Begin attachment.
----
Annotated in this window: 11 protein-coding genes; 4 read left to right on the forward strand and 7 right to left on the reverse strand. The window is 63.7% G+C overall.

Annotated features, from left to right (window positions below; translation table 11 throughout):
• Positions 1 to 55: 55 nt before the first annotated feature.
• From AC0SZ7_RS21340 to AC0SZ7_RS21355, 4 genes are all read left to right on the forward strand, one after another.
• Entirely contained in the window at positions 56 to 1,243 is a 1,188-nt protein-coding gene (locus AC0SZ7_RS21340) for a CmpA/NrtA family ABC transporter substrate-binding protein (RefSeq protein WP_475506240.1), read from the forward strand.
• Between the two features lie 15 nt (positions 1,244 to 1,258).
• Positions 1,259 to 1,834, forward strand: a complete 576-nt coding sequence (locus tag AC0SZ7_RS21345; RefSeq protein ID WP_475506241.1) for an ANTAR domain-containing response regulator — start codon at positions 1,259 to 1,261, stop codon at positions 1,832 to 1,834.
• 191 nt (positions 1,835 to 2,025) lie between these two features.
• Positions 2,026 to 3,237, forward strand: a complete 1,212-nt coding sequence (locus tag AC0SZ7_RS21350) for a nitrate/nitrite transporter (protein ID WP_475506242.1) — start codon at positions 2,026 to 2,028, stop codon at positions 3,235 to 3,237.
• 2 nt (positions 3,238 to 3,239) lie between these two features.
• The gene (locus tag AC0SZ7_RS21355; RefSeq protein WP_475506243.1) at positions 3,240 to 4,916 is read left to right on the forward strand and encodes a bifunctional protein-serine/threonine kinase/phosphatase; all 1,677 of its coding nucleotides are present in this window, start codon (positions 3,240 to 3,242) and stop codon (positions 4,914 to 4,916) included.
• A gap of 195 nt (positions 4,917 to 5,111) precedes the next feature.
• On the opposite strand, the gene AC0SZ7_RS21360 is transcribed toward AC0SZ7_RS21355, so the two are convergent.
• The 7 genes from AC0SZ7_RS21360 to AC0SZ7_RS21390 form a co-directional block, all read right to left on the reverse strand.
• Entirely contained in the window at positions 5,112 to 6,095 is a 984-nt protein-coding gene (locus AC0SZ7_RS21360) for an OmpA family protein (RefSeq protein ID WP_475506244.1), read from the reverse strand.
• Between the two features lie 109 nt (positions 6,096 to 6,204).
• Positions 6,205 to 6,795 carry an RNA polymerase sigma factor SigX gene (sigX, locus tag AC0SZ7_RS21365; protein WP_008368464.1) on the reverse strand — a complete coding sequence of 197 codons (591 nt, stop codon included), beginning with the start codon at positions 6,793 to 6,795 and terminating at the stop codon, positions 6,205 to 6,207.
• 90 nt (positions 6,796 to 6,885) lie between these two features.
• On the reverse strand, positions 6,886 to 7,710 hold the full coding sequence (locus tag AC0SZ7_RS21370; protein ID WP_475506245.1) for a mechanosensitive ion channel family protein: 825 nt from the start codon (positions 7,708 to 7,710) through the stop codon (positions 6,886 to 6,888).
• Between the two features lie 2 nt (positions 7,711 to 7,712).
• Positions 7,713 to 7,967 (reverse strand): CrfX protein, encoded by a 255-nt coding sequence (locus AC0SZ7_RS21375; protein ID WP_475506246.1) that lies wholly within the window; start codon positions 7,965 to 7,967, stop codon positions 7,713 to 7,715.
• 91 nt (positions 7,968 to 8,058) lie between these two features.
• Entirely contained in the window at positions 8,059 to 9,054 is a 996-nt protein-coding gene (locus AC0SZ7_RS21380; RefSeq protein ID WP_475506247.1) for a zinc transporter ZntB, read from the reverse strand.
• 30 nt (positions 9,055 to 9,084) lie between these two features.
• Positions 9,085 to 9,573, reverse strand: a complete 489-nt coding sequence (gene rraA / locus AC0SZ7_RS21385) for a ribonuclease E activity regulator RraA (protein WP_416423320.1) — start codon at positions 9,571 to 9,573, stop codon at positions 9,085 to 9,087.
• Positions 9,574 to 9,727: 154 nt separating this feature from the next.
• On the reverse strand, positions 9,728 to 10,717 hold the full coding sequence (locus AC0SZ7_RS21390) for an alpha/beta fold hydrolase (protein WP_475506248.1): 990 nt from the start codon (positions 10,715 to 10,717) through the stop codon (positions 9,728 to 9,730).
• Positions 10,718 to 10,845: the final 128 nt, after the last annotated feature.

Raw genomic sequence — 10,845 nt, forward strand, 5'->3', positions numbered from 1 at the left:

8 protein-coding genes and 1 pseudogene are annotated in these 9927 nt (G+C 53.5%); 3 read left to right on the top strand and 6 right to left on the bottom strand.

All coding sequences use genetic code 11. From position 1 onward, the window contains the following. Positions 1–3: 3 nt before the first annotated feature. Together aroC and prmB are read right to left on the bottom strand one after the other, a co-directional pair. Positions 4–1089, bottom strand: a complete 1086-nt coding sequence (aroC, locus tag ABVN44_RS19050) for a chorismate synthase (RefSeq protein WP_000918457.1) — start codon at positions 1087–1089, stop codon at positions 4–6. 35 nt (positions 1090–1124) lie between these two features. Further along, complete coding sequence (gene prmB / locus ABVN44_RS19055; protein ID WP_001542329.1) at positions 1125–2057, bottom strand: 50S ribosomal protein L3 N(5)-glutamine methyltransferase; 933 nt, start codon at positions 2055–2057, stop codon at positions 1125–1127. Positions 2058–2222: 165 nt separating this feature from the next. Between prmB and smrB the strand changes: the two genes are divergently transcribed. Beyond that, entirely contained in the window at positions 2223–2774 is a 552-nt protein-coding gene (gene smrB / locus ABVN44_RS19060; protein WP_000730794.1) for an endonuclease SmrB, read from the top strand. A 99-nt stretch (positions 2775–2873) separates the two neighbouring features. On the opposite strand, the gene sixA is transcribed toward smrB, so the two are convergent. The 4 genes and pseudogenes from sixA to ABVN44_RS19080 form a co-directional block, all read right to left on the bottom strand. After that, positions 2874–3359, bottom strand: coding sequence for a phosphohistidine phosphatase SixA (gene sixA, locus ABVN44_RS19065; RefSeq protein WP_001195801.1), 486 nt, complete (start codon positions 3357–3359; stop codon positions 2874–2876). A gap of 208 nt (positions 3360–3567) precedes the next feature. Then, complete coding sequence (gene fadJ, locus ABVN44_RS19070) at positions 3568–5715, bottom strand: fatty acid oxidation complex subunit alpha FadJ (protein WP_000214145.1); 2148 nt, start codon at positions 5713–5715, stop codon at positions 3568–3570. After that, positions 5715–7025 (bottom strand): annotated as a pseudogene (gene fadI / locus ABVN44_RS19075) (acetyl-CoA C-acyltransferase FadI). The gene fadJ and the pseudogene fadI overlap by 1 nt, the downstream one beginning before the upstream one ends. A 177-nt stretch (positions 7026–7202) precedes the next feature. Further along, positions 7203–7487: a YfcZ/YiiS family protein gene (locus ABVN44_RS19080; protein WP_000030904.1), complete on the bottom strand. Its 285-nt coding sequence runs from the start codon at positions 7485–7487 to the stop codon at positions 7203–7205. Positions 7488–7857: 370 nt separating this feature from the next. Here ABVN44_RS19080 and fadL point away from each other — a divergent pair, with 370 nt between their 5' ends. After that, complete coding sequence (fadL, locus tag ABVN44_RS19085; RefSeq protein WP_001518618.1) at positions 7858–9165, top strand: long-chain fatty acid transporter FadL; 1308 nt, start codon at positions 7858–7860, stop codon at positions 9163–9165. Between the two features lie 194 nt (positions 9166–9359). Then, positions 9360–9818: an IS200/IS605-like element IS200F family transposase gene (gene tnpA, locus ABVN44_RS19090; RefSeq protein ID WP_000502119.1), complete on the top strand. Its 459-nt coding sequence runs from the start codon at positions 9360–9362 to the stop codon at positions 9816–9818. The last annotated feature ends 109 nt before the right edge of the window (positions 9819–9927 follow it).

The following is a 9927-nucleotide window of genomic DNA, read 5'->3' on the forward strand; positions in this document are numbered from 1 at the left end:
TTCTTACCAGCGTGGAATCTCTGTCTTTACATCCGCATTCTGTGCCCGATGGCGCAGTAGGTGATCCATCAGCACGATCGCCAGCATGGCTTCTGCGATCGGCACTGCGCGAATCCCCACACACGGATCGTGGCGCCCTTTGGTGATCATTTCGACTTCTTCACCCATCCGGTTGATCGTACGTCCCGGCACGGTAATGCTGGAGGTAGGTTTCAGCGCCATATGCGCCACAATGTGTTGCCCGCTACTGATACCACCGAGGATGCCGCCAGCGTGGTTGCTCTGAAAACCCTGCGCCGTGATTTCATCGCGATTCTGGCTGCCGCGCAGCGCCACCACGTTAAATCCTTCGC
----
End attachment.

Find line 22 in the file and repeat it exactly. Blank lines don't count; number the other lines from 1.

• 91 nt (positions 7,968 to 8,058) lie between these two features.